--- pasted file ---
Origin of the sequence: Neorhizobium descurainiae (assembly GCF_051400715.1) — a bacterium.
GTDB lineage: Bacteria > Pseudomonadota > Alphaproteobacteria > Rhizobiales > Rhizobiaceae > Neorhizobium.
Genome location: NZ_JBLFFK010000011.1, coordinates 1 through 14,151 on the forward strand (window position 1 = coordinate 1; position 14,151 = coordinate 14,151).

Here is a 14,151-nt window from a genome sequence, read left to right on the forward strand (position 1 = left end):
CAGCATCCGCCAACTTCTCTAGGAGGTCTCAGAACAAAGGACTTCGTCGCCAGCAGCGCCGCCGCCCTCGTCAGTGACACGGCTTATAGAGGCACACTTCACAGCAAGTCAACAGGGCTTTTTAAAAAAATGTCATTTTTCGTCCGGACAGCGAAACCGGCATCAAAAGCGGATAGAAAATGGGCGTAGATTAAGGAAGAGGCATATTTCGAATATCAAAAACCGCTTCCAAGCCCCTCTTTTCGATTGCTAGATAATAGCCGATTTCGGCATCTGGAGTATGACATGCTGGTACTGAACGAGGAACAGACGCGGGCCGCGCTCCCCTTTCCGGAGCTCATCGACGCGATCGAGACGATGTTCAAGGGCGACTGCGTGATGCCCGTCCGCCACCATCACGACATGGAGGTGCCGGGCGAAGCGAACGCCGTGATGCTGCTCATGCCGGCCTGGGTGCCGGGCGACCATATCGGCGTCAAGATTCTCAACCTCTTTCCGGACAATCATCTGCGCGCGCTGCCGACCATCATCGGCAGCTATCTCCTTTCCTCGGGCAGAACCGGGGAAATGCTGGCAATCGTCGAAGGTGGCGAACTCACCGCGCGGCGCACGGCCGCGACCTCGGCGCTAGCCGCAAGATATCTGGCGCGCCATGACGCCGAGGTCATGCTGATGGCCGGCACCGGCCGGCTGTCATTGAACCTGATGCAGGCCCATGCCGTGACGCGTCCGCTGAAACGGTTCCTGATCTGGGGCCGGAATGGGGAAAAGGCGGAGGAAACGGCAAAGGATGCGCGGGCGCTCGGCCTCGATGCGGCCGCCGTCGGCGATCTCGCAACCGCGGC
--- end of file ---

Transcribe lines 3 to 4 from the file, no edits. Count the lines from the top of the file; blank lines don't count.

Genome location: NZ_JBLFFK010000011.1, coordinates 1 through 14,151 on the forward strand (window position 1 = coordinate 1; position 14,151 = coordinate 14,151).

Here is a 14,151-nt window from a genome sequence, read left to right on the forward strand (position 1 = left end):